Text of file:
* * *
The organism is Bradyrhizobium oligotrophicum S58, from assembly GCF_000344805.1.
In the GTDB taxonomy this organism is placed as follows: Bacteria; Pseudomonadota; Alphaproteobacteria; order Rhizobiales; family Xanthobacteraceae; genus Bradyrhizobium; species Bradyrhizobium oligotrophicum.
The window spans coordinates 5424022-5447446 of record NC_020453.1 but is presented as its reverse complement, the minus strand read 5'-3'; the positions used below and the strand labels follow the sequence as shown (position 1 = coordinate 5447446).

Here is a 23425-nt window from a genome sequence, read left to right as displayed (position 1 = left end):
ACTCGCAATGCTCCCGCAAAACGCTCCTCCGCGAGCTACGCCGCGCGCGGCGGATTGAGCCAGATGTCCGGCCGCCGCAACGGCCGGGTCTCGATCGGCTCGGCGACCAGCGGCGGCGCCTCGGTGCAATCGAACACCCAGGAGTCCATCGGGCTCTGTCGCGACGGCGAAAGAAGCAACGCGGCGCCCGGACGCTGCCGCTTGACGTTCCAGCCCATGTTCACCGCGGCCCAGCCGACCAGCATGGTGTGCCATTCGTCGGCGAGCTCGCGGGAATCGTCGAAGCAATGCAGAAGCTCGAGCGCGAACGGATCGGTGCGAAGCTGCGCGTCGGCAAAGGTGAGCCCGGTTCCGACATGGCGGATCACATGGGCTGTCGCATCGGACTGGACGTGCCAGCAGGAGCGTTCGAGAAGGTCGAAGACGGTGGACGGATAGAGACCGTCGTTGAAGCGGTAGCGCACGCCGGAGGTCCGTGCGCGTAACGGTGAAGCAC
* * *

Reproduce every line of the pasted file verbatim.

The organism is Bradyrhizobium oligotrophicum S58, from assembly GCF_000344805.1.
In the GTDB taxonomy this organism is placed as follows: Bacteria; Pseudomonadota; Alphaproteobacteria; order Rhizobiales; family Xanthobacteraceae; genus Bradyrhizobium; species Bradyrhizobium oligotrophicum.
The window spans coordinates 5424022-5447446 of record NC_020453.1 but is presented as its reverse complement, the minus strand read 5'-3'; the positions used below and the strand labels follow the sequence as shown (position 1 = coordinate 5447446).

Here is a 23425-nt window from a genome sequence, read left to right as displayed (position 1 = left end):
ACTCGCAATGCTCCCGCAAAACGCTCCTCCGCGAGCTACGCCGCGCGCGGCGGATTGAGCCAGATGTCCGGCCGCCGCAACGGCCGGGTCTCGATCGGCTCGGCGACCAGCGGCGGCGCCTCGGTGCAATCGAACACCCAGGAGTCCATCGGGCTCTGTCGCGACGGCGAAAGAAGCAACGCGGCGCCCGGACGCTGCCGCTTGACGTTCCAGCCCATGTTCACCGCGGCCCAGCCGACCAGCATGGTGTGCCATTCGTCGGCGAGCTCGCGGGAATCGTCGAAGCAATGCAGAAGCTCGAGCGCGAACGGATCGGTGCGAAGCTGCGCGTCGGCAAAGGTGAGCCCGGTTCCGACATGGCGGATCACATGGGCTGTCGCATCGGACTGGACGTGCCAGCAGGAGCGTTCGAGAAGGTCGAAGACGGTGGACGGATAGAGACCGTCGTTGAAGCGGTAGCGCACGCCGGAGGTCCGTGCGCGTAACGGTGAAGCAC